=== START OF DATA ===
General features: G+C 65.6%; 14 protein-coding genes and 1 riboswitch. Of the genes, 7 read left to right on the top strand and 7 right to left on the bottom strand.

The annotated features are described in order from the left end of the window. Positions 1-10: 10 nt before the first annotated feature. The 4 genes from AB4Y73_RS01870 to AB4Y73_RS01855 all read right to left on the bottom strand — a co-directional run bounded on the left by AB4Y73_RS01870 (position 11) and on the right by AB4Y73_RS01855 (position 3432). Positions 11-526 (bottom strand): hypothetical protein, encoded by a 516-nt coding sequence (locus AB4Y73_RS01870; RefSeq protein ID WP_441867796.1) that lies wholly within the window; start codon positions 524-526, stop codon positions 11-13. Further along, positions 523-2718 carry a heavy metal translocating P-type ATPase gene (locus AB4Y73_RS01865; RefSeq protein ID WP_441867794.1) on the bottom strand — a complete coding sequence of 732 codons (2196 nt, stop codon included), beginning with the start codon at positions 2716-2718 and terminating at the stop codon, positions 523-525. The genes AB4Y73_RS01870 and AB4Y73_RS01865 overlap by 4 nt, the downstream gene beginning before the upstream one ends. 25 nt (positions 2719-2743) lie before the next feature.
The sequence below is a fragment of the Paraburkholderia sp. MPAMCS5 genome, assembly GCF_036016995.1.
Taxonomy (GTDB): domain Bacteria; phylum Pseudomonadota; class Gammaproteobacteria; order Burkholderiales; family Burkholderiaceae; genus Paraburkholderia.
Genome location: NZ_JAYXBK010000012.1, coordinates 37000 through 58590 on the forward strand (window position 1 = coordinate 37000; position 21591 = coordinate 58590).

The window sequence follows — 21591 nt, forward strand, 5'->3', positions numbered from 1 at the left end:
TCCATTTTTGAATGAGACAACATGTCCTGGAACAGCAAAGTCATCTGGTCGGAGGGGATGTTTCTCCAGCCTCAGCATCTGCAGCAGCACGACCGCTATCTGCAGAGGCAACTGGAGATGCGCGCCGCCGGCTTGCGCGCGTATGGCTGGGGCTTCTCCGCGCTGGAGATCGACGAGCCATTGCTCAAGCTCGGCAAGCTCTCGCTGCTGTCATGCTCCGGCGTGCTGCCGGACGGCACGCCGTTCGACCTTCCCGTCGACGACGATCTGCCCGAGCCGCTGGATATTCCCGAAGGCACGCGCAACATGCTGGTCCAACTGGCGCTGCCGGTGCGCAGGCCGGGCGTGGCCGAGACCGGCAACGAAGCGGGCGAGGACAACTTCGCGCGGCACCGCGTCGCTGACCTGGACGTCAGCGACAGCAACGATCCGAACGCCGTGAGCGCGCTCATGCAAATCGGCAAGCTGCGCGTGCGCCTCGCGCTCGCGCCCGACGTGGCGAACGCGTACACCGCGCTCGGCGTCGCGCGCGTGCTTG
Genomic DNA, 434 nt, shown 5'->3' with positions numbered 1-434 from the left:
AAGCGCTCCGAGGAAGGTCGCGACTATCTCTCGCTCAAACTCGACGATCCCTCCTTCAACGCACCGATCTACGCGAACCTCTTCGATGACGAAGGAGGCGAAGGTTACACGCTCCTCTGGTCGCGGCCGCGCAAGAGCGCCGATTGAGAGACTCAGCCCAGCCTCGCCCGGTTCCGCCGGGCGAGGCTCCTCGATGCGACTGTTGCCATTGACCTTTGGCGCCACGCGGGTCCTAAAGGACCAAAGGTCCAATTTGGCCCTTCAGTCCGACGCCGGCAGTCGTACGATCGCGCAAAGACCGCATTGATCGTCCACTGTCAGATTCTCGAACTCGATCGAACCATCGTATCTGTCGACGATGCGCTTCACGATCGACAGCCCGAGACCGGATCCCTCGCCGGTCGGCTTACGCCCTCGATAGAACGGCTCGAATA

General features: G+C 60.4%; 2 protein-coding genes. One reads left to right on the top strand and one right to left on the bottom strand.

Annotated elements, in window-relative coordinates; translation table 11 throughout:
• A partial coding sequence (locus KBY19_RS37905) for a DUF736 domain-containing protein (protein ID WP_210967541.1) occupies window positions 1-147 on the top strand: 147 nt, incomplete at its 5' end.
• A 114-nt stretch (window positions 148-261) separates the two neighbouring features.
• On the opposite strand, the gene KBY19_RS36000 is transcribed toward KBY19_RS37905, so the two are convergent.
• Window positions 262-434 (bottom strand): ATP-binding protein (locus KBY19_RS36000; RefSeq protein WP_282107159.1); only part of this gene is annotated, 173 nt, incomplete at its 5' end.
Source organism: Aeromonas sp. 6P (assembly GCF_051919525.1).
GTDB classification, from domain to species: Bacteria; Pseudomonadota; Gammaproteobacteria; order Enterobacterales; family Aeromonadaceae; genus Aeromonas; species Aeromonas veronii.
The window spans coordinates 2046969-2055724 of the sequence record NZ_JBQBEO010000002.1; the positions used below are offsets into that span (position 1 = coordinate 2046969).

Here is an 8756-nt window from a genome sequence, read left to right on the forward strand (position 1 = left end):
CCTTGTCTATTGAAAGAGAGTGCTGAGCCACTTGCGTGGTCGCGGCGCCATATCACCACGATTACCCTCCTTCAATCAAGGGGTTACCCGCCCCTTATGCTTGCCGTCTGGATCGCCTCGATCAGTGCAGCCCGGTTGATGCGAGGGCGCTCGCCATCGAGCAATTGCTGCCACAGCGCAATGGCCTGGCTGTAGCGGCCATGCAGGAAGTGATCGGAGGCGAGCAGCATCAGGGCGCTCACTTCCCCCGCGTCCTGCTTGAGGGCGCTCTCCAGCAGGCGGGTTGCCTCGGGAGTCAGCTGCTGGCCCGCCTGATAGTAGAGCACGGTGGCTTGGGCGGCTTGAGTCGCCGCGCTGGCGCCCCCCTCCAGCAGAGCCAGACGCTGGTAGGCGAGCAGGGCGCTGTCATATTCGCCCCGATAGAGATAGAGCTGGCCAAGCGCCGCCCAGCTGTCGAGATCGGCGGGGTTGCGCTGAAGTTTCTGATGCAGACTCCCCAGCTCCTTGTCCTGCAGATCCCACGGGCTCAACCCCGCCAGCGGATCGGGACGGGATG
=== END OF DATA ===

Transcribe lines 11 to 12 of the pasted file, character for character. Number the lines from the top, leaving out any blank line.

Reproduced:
Annotated elements, in window-relative coordinates; translation table 11 throughout:
• A partial coding sequence (locus KBY19_RS37905) for a DUF736 domain-containing protein (protein ID WP_210967541.1) occupies window positions 1-147 on the top strand: 147 nt, incomplete at its 5' end.